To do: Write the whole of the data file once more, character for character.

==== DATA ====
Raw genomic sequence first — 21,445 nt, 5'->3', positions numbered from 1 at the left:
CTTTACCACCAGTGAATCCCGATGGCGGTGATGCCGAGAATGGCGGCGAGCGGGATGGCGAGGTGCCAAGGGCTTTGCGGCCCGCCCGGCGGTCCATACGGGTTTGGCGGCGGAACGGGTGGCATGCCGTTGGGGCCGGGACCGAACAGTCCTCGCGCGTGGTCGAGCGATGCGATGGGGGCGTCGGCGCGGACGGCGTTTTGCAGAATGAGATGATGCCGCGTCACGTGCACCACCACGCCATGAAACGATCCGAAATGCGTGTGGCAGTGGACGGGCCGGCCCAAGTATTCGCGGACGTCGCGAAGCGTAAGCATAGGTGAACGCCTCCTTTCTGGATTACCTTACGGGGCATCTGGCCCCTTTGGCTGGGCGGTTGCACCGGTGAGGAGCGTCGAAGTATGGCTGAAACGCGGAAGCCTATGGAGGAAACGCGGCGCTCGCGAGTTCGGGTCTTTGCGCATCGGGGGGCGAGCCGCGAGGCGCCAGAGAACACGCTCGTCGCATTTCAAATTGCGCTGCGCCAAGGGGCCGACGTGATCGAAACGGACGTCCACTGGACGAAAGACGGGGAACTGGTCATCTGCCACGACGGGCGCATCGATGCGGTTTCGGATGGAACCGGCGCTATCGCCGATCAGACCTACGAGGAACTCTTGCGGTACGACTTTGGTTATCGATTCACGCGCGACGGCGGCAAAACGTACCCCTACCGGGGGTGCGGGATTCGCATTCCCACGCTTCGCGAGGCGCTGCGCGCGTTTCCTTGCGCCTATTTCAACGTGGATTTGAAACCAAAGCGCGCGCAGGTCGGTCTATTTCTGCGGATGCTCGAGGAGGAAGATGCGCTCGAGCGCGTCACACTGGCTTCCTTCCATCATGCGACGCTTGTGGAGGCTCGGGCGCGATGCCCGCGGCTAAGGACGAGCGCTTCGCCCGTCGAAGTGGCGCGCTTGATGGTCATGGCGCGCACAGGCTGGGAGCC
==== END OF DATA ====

Raw genomic sequence first — 21,445 nt, 5'->3', positions numbered from 1 at the left:
CTTTACCACCAGTGAATCCCGATGGCGGTGATGCCGAGAATGGCGGCGAGCGGGATGGCGAGGTGCCAAGGGCTTTGCGGCCCGCCCGGCGGTCCATACGGGTTTGGCGGCGGAACGGGTGGCATGCCGTTGGGGCCGGGACCGAACAGTCCTCGCGCGTGGTCGAGCGATGCGATGGGGGCGTCGGCGCGGACGGCGTTTTGCAGAATGAGATGATGCCGCGTCACGTGCACCACCACGCCATGAAACGATCCGAAATGCGTGTGGCAGTGGACGGGCCGGCCCAAGTATTCGCGGACGTCGCGAAGCGTAAGCATAGGTGAACGCCTCCTTTCTGGATTACCTTACGGGGCATCTGGCCCCTTTGGCTGGGCGGTTGCACCGGTGAGGAGCGTCGAAGTATGGCTGAAACGCGGAAGCCTATGGAGGAAACGCGGCGCTCGCGAGTTCGGGTCTTTGCGCATCGGGGGGCGAGCCGCGAGGCGCCAGAGAACACGCTCGTCGCATTTCAAATTGCGCTGCGCCAAGGGGCCGACGTGATCGAAACGGACGTCCACTGGACGAAAGACGGGGAACTGGTCATCTGCCACGACGGGCGCATCGATGCGGTTTCGGATGGAACCGGCGCTATCGCCGATCAGACCTACGAGGAACTCTTGCGGTACGACTTTGGTTATCGATTCACGCGCGACGGCGGCAAAACGTACCCCTACCGGGGGTGCGGGATTCGCATTCCCACGCTTCGCGAGGCGCTGCGCGCGTTTCCTTGCGCCTATTTCAACGTGGATTTGAAACCAAAGCGCGCGCAGGTCGGTCTATTTCTGCGGATGCTCGAGGAGGAAGATGCGCTCGAGCGCGTCACACTGGCTTCCTTCCATCATGCGACGCTTGTGGAGGCTCGGGCGCGATGCCCGCGGCTAAGGACGAGCGCTTCGCCCGTCGAAGTGGCGCGCTTGATGGTCATGGCGCGCACAGGCTGGGAGCC